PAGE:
Chris Collibee: News Assignment Editor, WFSB Channel 3 Eyewitness News

Last Updated Jul 2010


Chris graduated in 1997 from Amity High School in Woodbridge before attending Naugatuck Valley Community College, where he took an associate degree in general studies in 1999. At the College, he was the editor-in-chief of The Tamarack and a member of the Student Senate.

He transferred to the University of Connecticut where he earned a bachelor’s degree in journalism in 2002. His hobbies include hiking, kayaking, winter camping, traveling and being a “political and news geek.”

Chris works at WFSB Channel 3 Eyewitness News in Rocky Hill, where he is the news assignment editor. He is responsible for a variety of things in the newsroom, including generating story ideas, setting up stories, researching stories for news crews in the field and working with CNN and CBS news on national stories that have Connecticut angles.

“At any moment in my day, I can go from working on a story about puppies to working on a massive mill fire that is affecting multiple towns,” said Chris. “I never know what my day will have in store for me, which is the fun thing about what I do. If something happens in Connecticut, I am among the first to know about it. I have had a front row seat for some of Connecticut’s biggest news stories of the last decade, from Gov. John Rowland’s resignation to Connecticut allowing same-sex marriages. I have been here on Channel 3’s assignment desk moving crews around the state and making sure our viewers find out what is going on in their state.”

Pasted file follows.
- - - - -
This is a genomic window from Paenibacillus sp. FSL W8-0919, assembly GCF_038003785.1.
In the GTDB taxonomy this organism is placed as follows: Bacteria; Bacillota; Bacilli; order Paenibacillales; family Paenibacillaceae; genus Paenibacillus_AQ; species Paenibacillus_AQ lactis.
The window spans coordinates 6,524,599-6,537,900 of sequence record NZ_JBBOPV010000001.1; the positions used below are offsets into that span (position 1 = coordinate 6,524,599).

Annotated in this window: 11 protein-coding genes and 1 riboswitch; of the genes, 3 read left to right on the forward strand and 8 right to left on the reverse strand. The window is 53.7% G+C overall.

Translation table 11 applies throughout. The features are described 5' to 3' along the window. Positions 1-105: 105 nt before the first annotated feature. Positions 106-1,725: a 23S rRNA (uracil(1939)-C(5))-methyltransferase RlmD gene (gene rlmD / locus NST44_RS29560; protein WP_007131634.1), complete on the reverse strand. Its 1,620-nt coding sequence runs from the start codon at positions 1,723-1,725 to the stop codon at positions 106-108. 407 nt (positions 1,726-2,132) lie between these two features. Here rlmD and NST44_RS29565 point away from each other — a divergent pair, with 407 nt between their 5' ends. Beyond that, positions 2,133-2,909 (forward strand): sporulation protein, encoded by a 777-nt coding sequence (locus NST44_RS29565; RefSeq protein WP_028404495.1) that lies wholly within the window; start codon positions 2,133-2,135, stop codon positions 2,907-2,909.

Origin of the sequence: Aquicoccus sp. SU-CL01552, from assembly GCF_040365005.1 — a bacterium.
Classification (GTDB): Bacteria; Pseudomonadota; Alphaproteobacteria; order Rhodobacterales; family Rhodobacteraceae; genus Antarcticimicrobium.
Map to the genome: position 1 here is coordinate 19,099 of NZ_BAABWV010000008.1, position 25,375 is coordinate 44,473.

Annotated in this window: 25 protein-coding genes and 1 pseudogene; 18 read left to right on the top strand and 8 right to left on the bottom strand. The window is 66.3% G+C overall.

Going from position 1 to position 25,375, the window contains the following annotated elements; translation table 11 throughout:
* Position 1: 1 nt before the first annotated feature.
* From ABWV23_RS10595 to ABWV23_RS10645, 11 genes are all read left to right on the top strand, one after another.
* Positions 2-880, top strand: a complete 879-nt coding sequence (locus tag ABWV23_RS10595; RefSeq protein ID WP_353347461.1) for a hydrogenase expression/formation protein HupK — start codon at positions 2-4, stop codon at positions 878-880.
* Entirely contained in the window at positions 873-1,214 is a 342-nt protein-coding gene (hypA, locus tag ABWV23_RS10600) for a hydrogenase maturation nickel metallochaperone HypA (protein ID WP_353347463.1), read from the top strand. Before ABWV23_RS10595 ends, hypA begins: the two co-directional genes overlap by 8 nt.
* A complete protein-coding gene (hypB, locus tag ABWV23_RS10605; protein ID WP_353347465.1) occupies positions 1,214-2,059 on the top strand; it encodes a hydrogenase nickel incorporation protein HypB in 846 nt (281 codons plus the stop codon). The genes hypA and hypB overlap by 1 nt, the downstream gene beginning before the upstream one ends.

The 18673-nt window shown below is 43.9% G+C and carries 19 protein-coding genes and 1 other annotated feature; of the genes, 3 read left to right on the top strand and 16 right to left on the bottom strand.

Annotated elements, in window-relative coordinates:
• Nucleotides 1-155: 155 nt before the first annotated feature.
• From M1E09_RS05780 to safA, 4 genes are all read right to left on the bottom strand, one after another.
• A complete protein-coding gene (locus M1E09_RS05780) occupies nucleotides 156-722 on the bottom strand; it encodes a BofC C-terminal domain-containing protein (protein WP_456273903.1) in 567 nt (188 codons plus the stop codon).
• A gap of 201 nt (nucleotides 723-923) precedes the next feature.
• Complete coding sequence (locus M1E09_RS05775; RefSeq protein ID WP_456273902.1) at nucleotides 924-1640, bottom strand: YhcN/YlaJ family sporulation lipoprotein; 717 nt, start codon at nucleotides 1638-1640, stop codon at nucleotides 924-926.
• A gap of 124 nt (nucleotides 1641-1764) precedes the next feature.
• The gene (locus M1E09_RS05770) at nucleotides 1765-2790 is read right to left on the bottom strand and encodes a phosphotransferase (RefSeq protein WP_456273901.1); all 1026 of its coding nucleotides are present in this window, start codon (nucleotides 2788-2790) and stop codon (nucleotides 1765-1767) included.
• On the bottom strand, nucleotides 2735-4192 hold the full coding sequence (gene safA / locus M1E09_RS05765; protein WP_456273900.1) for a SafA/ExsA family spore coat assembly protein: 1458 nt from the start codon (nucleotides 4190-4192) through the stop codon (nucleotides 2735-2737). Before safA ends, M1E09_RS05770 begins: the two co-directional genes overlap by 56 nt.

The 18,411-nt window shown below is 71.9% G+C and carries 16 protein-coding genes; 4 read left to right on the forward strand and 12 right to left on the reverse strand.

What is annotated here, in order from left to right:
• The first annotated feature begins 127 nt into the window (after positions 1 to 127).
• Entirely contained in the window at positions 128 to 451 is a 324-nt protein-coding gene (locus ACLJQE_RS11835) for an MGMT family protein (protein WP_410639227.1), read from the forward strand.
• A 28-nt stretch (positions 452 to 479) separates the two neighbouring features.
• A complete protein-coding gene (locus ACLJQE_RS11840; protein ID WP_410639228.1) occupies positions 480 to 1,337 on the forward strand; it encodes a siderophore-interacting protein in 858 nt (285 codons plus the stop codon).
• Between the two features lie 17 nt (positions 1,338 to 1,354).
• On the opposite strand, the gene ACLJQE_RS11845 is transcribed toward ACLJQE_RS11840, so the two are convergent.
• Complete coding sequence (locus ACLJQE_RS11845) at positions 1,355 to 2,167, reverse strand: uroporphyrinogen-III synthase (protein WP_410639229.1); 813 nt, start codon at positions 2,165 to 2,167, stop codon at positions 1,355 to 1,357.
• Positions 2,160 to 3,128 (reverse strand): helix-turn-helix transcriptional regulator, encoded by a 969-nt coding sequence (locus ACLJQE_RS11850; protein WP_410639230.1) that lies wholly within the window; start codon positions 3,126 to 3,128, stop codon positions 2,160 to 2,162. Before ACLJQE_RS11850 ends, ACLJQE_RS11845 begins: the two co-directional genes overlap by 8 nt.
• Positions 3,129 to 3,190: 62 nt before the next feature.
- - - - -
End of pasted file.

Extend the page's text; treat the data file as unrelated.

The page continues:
Chris said that studying at NVCC helped him get started in a career.

“When I came to Naugatuck Valley Community College in the fall of 1997, I was a scared 17-year-old who, like many other youngsters, did not know what my future would bring,” said Chris. “My first year at Naugatuck Valley brought me to a journalism class and The Tamarack newspaper. It was here I began to learn the art of journalism: how to enterprise stories, how to dig stories out and what happens when you make a simple mistake, like transposing a digit in a phone number. Over my two years at NVCC, I spent many late evenings working on the newspaper, frequently being at the College all weekend long before we could put an issue to print. When I graduated from Naugatuck Valley, I knew I was prepared to take on the next challenge at UConn’s journalism program. From UConn, I made my way to the top- rated TV station in the state, where I proudly work today. But it wouldn’t have happened without some of the great professors and fellow students I worked with back in Waterbury at Naugatuck Valley Community College.”